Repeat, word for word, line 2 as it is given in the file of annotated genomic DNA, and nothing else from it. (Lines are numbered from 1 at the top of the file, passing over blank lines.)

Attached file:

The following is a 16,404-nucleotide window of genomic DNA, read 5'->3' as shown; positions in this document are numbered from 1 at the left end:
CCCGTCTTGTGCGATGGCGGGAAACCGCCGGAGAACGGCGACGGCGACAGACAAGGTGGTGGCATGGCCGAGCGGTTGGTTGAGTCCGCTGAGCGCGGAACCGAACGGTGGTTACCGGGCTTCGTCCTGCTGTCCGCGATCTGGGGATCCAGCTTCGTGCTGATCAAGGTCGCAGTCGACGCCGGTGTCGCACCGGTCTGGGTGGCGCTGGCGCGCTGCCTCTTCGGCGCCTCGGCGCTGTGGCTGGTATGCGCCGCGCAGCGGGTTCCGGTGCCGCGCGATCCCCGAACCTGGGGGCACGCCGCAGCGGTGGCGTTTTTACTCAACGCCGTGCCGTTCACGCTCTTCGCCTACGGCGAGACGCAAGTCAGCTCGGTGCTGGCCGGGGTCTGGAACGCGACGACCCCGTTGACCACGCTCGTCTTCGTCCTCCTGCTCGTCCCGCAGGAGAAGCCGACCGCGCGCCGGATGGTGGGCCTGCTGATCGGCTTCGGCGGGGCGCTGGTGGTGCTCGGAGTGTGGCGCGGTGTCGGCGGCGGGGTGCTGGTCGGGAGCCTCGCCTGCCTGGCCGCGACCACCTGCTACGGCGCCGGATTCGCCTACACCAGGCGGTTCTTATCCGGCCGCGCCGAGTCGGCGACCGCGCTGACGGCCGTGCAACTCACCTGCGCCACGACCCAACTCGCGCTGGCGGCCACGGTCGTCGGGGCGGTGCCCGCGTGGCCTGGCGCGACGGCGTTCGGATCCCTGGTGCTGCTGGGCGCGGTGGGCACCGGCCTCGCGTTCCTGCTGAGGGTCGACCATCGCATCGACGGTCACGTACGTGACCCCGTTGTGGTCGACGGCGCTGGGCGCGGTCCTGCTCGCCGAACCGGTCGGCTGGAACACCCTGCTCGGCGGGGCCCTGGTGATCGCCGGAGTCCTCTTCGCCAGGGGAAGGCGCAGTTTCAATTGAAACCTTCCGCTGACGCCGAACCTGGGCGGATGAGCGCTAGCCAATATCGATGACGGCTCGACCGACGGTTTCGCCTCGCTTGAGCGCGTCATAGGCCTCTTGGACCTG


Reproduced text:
CCCGTCTTGTGCGATGGCGGGAAACCGCCGGAGAACGGCGACGGCGACAGACAAGGTGGTGGCATGGCCGAGCGGTTGGTTGAGTCCGCTGAGCGCGGAACCGAACGGTGGTTACCGGGCTTCGTCCTGCTGTCCGCGATCTGGGGATCCAGCTTCGTGCTGATCAAGGTCGCAGTCGACGCCGGTGTCGCACCGGTCTGGGTGGCGCTGGCGCGCTGCCTCTTCGGCGCCTCGGCGCTGTGGCTGGTATGCGCCGCGCAGCGGGTTCCGGTGCCGCGCGATCCCCGAACCTGGGGGCACGCCGCAGCGGTGGCGTTTTTACTCAACGCCGTGCCGTTCACGCTCTTCGCCTACGGCGAGACGCAAGTCAGCTCGGTGCTGGCCGGGGTCTGGAACGCGACGACCCCGTTGACCACGCTCGTCTTCGTCCTCCTGCTCGTCCCGCAGGAGAAGCCGACCGCGCGCCGGATGGTGGGCCTGCTGATCGGCTTCGGCGGGGCGCTGGTGGTGCTCGGAGTGTGGCGCGGTGTCGGCGGCGGGGTGCTGGTCGGGAGCCTCGCCTGCCTGGCCGCGACCACCTGCTACGGCGCCGGATTCGCCTACACCAGGCGGTTCTTATCCGGCCGCGCCGAGTCGGCGACCGCGCTGACGGCCGTGCAACTCACCTGCGCCACGACCCAACTCGCGCTGGCGGCCACGGTCGTCGGGGCGGTGCCCGCGTGGCCTGGCGCGACGGCGTTCGGATCCCTGGTGCTGCTGGGCGCGGTGGGCACCGGCCTCGCGTTCCTGCTGAGGGTCGACCATCGCATCGACGGTCACGTACGTGACCCCGTTGTGGTCGACGGCGCTGGGCGCGGTCCTGCTCGCCGAACCGGTCGGCTGGAACACCCTGCTCGGCGGGGCCCTGGTGATCGCCGGAGTCCTCTTCGCCAGGGGAAGGCGCAGTTTCAATTGAAACCTTCCGCTGACGCCGAACCTGGGCGGATGAGCGCTAGCCAATATCGATGACGGCTCGACCGACGGTTTCGCCTCGCTTGAGCGCGTCATAGGCCTCTTGGACCTG